Across the country, school districts are struggling with students who don’t have enough money to pay for cafeteria meals and accrue a debt to eat.
Lunch debt collection policies vary from district to district. At some schools, children have had their meals thrown in the trash for unpaid school lunch debt. Others have been barred from participating in extra-curricular or after-school activities.
It’s happening in North Dakota, too.
Often, private donors step in to help foot the bills. Jason Boynton, a math professor at North Dakota State University, hosted a charity music show called Lunch Aid in September to pay off nearly $20,000 in student lunch debt. And earlier this month, a private donor paid off more than $28,000 in additional lunch debt at Fargo Public Schools.
Thanks to a recent Fargo School Board policy update, however, families will no longer have to worry about being sent to collections or referred to social services over lunch debt.
“It’s really hard to learn when you’re hungry. The Fargo School Board’s decision to change its lunch debt collection policies is a positive step for ensuring our kids have the best possible learning environment,” said Dane DeKrey, advocacy director for the ACLU of North Dakota. “But more than that, the school board’s decision to change its policy is a great example of what happens when our elected officials make decisions with input from the community. That’s a win-win situation for everyone.”
Because lunch debt is an issue that affects the entire community, it’s fitting that there’s so many people in the community also pushed for the school board’s policy change.
“I thought it was unacceptable that students were being turned over to collections for school lunch debts,” said Boynton, who is also a member of North Dakota United. “That’s what sparked the idea for Lunch Aid last year. But it turns out I wasn’t the only one who thinks school lunch debt is a problem. Solving big problems is easier when we come together as a community.”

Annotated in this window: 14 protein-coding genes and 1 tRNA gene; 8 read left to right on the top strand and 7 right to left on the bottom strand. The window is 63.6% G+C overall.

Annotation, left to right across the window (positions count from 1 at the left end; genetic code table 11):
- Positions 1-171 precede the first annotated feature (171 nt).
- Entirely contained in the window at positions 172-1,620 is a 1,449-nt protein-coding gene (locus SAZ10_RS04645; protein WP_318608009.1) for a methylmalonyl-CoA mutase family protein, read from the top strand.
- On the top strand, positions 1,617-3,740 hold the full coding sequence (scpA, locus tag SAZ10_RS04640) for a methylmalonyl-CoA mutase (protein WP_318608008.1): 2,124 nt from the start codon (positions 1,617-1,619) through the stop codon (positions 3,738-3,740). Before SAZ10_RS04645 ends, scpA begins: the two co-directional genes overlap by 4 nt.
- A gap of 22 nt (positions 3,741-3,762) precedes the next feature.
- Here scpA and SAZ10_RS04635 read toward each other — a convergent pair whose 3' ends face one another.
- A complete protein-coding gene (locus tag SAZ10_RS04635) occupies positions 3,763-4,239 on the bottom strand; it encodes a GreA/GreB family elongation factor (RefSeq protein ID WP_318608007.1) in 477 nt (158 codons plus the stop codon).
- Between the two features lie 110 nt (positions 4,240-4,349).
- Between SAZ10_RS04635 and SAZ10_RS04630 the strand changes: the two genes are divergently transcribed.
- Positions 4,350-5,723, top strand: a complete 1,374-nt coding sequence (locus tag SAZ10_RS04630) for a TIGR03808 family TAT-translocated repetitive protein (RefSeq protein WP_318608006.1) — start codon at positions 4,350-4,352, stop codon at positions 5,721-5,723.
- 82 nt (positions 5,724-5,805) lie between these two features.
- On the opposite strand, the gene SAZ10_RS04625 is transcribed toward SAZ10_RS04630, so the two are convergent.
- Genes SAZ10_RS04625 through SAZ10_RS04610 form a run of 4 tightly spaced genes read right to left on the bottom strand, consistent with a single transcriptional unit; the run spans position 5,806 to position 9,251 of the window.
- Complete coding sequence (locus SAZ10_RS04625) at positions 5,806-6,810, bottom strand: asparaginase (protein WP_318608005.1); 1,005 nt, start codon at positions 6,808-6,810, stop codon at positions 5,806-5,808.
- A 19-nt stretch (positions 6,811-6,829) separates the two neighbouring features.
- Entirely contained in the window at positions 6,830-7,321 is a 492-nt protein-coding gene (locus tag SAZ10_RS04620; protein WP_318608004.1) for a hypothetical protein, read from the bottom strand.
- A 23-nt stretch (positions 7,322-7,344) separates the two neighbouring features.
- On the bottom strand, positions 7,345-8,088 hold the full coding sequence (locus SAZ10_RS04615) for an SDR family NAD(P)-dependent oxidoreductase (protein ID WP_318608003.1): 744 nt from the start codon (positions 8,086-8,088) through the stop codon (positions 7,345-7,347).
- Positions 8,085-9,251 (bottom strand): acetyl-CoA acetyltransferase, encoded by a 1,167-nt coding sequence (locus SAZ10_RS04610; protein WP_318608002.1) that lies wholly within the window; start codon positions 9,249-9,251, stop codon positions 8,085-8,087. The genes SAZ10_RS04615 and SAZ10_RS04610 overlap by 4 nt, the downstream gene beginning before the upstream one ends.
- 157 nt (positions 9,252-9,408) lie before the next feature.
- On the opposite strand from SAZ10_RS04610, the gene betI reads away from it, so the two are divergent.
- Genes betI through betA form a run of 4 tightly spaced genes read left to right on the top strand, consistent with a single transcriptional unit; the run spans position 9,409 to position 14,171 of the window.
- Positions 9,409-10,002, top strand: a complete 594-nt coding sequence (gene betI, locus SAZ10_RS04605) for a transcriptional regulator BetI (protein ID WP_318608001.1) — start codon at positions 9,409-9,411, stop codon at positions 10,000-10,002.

But more should be done for students in Fargo and the rest of North Dakota.
“U.S. policy too often punishes and criminalizes people struggling with poverty, even inside school buildings where children are supposed to be nurtured and kept safe,” DeKrey said. “Soliciting donations to cover school lunch debt isn’t exactly a sustainable solution.”
That change, like the Fargo School Board’s policy update, will take statewide community support and effort.
“The Fargo school board’s policy change is a positive step in the right direction, but school lunch debt is an issue that affects the entire state,” said Jenifer Mastrud, president of the Fargo Education Association. “Helping our kids today will only help make North Dakota stronger tomorrow.”
About the ACLU of North Dakota
The American Civil Liberties Union of North Dakota is a non-partisan, nonprofit organization dedicated to the preservation and enhancement of civil liberties and civil rights. The ACLU of North Dakota is part of a three-state chapter that also includes South Dakota and Wyoming. The team in North Dakota is supported by staff in those states.
The ACLU believes freedoms of press, speech, assembly, and religion, and the rights to due process, equal protection and privacy, are fundamental to a free people. In addition, the ACLU seeks to advance constitutional protections for groups traditionally denied their rights, including people of color, women, and the LGBTQ communities. The ACLU of North Dakota carries out its work through selective litigation, lobbying at the state and local level, and through public education and awareness of what the Bill of Rights means for the people of North Dakota.